Published online by Cambridge University Press: 23 March 2020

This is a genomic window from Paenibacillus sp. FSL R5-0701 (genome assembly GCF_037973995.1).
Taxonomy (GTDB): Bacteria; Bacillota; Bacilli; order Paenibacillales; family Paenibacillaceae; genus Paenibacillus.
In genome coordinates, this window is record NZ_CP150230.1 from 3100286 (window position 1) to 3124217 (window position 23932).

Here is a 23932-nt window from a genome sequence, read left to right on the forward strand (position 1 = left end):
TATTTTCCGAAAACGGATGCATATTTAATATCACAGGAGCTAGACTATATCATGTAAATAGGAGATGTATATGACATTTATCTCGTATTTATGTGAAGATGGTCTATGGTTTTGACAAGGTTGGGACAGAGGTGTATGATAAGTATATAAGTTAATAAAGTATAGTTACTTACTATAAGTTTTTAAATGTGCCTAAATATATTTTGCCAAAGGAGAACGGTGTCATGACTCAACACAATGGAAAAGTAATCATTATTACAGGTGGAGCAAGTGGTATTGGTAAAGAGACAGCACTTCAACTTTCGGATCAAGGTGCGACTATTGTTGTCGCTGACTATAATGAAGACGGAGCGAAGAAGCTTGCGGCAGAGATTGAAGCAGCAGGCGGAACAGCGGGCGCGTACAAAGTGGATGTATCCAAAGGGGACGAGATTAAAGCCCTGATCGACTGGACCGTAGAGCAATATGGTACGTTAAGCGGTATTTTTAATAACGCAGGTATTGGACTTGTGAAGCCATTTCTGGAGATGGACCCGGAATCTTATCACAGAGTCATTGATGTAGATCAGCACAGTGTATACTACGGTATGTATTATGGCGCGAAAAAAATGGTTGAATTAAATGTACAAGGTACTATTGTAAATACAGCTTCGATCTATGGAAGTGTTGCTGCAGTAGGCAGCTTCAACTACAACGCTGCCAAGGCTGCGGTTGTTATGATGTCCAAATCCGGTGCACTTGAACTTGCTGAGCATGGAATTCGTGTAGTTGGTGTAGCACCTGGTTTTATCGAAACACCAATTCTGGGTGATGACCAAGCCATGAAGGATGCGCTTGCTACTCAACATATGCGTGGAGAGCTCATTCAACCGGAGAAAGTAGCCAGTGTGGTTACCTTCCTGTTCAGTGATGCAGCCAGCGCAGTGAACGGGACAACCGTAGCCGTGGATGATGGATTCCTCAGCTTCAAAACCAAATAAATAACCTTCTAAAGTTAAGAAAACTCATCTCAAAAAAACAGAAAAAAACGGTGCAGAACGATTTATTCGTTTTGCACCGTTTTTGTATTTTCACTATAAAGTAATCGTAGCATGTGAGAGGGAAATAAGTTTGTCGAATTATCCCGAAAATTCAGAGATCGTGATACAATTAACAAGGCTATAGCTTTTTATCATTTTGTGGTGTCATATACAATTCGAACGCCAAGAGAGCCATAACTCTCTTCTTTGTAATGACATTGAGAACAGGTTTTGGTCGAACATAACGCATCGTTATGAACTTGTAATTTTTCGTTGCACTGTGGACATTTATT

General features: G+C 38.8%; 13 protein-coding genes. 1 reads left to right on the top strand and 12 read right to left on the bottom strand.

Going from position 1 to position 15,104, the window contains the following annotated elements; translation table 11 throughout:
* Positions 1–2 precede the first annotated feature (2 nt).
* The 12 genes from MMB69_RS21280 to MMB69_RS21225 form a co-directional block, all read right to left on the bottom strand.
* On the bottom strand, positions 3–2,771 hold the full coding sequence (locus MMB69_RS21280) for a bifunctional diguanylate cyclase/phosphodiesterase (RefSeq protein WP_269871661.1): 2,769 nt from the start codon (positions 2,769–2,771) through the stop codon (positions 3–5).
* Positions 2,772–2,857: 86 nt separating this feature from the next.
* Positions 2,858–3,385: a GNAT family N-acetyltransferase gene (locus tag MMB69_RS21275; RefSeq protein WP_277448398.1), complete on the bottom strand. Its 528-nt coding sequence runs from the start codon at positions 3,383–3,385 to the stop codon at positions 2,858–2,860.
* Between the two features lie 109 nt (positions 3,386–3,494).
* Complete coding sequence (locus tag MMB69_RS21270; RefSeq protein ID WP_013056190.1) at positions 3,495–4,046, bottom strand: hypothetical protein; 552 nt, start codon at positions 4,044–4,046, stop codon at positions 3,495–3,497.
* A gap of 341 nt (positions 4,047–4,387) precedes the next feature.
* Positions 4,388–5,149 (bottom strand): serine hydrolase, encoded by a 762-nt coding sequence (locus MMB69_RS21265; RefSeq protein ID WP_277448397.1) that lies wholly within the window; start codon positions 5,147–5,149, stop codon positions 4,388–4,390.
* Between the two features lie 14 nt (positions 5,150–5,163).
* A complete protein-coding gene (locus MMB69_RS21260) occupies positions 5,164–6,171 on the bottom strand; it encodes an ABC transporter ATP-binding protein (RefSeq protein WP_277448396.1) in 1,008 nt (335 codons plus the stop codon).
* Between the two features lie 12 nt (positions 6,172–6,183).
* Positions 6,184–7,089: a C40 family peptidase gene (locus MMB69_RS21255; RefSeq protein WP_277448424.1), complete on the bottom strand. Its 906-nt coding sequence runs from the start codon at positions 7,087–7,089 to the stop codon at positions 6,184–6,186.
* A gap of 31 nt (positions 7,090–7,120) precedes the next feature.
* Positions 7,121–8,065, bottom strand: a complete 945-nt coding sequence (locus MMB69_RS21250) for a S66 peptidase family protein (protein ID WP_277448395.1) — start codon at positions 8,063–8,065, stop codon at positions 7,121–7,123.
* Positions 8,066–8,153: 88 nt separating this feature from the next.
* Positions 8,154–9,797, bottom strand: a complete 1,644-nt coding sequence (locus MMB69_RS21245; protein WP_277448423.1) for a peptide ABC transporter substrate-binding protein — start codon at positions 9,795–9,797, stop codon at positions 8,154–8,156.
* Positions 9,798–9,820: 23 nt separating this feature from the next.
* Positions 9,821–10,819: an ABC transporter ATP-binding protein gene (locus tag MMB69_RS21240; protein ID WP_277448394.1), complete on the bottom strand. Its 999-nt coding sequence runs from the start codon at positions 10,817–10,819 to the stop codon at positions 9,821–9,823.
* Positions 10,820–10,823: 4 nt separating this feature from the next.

Chapter 2 distinguishes everyday boredom from existential boredom. The former involves losing particular desires whereas the latter involves losing all desires - nothing interests one. The chapter describes the fright and terror that are often felt when existential boredom threatens. It also describes evasive tactics that are used to avoid that terror. Among these tactics are physical activities, mental activities, and moral and religious activities. Without these evasive tactics, one could experience dread, agony, despair, frustration, rebellion, or suicidal feelings. The myth of Sisyphus is used to illustrate rebellion. One can, however, deal with boredom in a different way by regarding it as what Soren Kierkegaard calls a “call from eternity.” The chapter describes five conditions that are needed for one to experience such a “call,” plus the differences between an activity that is used simply to evade boredom and one that alleviates boredom without doing so evasively.